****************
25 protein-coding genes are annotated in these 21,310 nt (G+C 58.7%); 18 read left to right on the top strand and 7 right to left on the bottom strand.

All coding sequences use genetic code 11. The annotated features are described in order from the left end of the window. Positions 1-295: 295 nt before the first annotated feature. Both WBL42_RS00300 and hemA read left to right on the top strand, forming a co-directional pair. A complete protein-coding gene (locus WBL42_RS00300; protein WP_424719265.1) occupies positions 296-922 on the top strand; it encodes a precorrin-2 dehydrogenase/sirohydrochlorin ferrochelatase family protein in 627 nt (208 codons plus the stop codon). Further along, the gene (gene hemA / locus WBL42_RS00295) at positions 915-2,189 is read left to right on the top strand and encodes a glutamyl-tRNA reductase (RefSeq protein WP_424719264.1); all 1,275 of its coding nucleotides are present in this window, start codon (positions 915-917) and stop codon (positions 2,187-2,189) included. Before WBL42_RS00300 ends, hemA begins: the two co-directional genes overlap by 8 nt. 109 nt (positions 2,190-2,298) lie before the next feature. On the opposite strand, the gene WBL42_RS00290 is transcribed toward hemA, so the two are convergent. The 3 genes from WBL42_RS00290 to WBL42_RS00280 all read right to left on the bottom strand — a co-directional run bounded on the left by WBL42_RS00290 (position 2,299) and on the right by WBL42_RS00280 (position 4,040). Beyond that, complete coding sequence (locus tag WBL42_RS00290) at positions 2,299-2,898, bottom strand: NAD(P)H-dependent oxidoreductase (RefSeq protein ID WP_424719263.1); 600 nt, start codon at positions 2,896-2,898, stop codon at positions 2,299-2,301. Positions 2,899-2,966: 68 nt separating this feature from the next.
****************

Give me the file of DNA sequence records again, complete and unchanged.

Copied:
25 protein-coding genes are annotated in these 21,310 nt (G+C 58.7%); 18 read left to right on the top strand and 7 right to left on the bottom strand.

All coding sequences use genetic code 11. The annotated features are described in order from the left end of the window. Positions 1-295: 295 nt before the first annotated feature. Both WBL42_RS00300 and hemA read left to right on the top strand, forming a co-directional pair. A complete protein-coding gene (locus WBL42_RS00300; protein WP_424719265.1) occupies positions 296-922 on the top strand; it encodes a precorrin-2 dehydrogenase/sirohydrochlorin ferrochelatase family protein in 627 nt (208 codons plus the stop codon). Further along, the gene (gene hemA / locus WBL42_RS00295) at positions 915-2,189 is read left to right on the top strand and encodes a glutamyl-tRNA reductase (RefSeq protein WP_424719264.1); all 1,275 of its coding nucleotides are present in this window, start codon (positions 915-917) and stop codon (positions 2,187-2,189) included. Before WBL42_RS00300 ends, hemA begins: the two co-directional genes overlap by 8 nt. 109 nt (positions 2,190-2,298) lie before the next feature. On the opposite strand, the gene WBL42_RS00290 is transcribed toward hemA, so the two are convergent. The 3 genes from WBL42_RS00290 to WBL42_RS00280 all read right to left on the bottom strand — a co-directional run bounded on the left by WBL42_RS00290 (position 2,299) and on the right by WBL42_RS00280 (position 4,040). Beyond that, complete coding sequence (locus tag WBL42_RS00290) at positions 2,299-2,898, bottom strand: NAD(P)H-dependent oxidoreductase (RefSeq protein ID WP_424719263.1); 600 nt, start codon at positions 2,896-2,898, stop codon at positions 2,299-2,301. Positions 2,899-2,966: 68 nt separating this feature from the next.